May Used Truck Sales Rise 18% From 2023

ACT Research Reports Sales Climbed to 22,800 From 19,300 Year-Over-Year
Used trucks on dealership lot
(Aarow Truck Sales)

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Used Class 8 truck sales in May increased 18.1% compared with the same period the prior year, ACT Research reported.

Sales increased to 22,800 units from 19,300 during May 2023. But there was no change in sales from the prior month. The average retail sale price fell 15.5% year-over-year to $58,380 from $69,073, and 1.5% from $59,269 the prior month. Mileage decreased 2.1% to 417,000 from 426,000 a year ago, and 0.5% from 419,000 the prior month.

“We anticipate the price outlook will soften in our next update, owing to a weaker-than-expected freight market,” ACT Research Vice President Steve Tam said. “Prices are expected to remain stable through most of 2024, transitioning to [year-over-year] growth in Q4. Sequential growth most likely will take place at the end of 2024.”

Tam noted that same-dealer retail truck sales slowed for a third consecutive month with a 3.9% decline in May. He pointed out, however, the decline matched the seasonally expected drop since the month is typically about 5 percentage points below average.

Steve Tam


“Inventories continue to increase to some problematic numbers,” said Trey Golden, vice president of used truck sales at Rush Enterprises. “Affordability is getting really good though, so the pricing has got to be toward the bottom of the cycle. It’s just going to be hard to function if prices go much lower than this.”

Golden added that fleets may have difficulty from a financial perspective with activities such as trading their used vehicles. He noted that demand remains sluggish despite the lower prices because the current freight market condition means there is less need to buy new trucks.

“Nobody is going to go out and buy a bunch of trucks just to do this for practice,” Golden said. “There’s got to be some margin in there or there’s no reason to do it. That’s why we don’t see any growth in anybody’s fleet whether it’s new truck sales or used truck sales. It’s all just replacement.”

Trey Golden


Golden has started to see softness in virtually all used truck segments. That includes the day cab market losing the strength it had early on even when sleepers started crashing. He noted that day cabs are now a problem, too, and he anticipates that inventories will increase for that segment. Also, the truck manufacturers are increasing availability on medium-duty.

“The month of May was a strong month for Ritchie Bros. live sales, selling over 3,000 tractors in the U.S. during the month with 6-year-old (2019 model year) being the most frequent model year sold,” said Rob Slavin, senior pricing analyst at Ritchie Bros. “This oversupply of used has certainly had an impact in pricing.”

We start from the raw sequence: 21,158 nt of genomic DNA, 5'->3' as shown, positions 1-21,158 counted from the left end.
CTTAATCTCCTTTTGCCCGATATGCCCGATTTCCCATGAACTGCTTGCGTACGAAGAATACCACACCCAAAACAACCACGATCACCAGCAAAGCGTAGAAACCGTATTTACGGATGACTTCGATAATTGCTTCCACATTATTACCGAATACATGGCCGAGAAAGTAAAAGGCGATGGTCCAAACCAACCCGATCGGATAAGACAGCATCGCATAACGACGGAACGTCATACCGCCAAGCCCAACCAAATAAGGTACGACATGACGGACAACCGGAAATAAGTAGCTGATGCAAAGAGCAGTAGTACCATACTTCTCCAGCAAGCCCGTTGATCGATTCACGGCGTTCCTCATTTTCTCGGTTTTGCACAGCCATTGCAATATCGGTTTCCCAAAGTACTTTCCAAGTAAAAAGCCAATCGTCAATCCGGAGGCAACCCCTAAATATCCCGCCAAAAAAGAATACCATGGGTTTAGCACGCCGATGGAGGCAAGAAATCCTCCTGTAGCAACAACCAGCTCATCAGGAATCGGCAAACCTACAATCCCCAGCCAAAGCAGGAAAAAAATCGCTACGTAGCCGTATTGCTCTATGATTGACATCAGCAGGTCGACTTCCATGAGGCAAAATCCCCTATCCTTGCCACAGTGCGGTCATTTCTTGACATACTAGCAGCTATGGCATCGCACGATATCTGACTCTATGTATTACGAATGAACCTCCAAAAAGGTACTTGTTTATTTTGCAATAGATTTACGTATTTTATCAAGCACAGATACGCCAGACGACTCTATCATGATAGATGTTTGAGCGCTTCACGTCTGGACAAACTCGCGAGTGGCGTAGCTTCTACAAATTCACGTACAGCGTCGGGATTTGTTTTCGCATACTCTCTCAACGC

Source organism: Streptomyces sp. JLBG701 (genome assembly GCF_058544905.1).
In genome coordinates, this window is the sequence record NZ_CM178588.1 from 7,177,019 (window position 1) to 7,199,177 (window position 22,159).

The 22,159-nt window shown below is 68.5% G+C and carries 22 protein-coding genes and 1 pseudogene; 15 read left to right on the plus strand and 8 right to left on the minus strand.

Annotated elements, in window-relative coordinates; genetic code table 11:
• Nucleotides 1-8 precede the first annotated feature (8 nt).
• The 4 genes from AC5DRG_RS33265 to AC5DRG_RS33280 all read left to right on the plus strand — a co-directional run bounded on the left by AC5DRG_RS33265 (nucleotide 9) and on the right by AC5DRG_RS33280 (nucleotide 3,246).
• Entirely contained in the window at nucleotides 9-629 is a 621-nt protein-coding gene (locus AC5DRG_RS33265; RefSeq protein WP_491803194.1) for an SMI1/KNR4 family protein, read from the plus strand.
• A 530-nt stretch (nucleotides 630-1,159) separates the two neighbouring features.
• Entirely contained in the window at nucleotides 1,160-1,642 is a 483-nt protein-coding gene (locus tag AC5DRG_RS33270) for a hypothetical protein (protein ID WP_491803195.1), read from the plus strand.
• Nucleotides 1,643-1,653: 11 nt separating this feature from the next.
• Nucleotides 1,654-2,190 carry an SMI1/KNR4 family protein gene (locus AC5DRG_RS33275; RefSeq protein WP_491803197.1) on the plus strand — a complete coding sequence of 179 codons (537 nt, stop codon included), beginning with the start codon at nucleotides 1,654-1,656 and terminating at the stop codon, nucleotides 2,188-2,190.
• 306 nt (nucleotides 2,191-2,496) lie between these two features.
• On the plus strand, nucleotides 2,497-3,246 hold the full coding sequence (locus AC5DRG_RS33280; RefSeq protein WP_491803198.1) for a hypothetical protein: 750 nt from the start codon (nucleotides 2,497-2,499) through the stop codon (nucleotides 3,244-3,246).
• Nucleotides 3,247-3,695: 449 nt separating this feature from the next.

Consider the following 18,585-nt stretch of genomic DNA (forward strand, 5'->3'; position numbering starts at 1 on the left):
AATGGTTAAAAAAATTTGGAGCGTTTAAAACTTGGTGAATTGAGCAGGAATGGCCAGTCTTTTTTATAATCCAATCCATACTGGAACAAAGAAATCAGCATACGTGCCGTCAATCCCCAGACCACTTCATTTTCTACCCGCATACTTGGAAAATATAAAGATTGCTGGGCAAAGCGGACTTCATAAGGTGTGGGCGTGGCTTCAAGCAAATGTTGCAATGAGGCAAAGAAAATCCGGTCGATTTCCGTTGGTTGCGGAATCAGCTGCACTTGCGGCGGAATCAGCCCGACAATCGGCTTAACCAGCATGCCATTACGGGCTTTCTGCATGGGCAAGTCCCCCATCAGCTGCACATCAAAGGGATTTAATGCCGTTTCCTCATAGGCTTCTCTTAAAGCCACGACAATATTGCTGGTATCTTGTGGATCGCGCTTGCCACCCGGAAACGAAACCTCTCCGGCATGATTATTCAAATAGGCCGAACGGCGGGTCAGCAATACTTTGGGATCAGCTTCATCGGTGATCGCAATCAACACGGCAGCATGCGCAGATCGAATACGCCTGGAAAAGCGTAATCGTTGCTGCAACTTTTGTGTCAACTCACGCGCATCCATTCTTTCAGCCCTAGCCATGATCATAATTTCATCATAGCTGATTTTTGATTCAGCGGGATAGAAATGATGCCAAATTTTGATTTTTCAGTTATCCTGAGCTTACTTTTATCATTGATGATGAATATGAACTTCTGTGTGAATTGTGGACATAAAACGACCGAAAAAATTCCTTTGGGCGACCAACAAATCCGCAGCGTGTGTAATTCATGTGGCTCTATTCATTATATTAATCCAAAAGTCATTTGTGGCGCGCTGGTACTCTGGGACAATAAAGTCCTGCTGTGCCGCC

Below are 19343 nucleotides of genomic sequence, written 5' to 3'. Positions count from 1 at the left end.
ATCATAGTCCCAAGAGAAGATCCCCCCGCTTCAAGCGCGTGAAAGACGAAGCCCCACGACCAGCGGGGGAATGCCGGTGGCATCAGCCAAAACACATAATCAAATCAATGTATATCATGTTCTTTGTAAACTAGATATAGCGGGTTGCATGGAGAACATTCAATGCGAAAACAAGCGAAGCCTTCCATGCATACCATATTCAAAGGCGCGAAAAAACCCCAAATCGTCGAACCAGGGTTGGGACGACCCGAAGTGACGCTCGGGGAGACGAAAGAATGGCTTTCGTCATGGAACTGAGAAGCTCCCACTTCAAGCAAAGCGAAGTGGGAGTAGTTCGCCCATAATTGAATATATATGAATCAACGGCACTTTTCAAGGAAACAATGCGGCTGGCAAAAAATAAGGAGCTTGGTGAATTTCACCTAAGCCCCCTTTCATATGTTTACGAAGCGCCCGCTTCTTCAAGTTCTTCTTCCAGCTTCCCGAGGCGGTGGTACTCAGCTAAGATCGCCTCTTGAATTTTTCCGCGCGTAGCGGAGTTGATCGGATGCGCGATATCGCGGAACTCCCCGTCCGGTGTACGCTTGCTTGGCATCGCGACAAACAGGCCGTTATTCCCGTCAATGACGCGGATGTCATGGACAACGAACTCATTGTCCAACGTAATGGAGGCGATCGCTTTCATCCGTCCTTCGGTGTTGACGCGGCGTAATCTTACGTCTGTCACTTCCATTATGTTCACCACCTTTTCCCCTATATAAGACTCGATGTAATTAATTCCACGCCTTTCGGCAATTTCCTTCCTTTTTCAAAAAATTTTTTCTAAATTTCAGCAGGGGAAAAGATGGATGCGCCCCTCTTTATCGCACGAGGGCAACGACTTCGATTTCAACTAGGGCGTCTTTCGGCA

Rob Slavin


Ritchie Bros experienced its largest ever first quarter for transportation sales. Slavin noted that he continues to see record sales in all transportation categories and that market indicators are pointing to the second quarter being similar. He also is seeing more day cabs hit the market this year as a percentage of total sales than in previous years.

“Diesel pricing continues to drop,” Slavin said. “This, along with the stagnant spot-rate market combined, and national diesel will continue to force owner-operators and small fleets out of the market. We are also seeing finance companies tighten their credit requirements/approvals on those new to the transportation sector.”

Commercial Truck Trader is an online marketplace for new and used commercial vehicles. The number of units for sale on the website continued the trend of inventory buildup in the heavy-duty segment by growing 11.8% from May to June.

Charles Bowles


“As more inventory continues to populate the secondary market, we’re going to see persistent downward pressure on pricing,” said Charles Bowles, director of strategic initiatives at Commercial Truck Trader. “Oversupply generally results in lower residual values and higher dealer competition for active buyers.”

Bowles added buyer interest in the website listings reached their highest point for the entire year in May. Those interest levels also were significantly higher than the same time period a year ago. He noted that this normally would translate into higher sales volume in June. But early data is showing a sharp decline in overall demand.

“The bottom line is that the heavy-duty segment will continue to suffer from downward pressure on pricing as long as freight rates remain low and interest rates remain high,” Bowles said. “There’s too sharp a margin squeeze on carriers, and this cycle will continue to push more units into the secondary market as carriers exit the game.”

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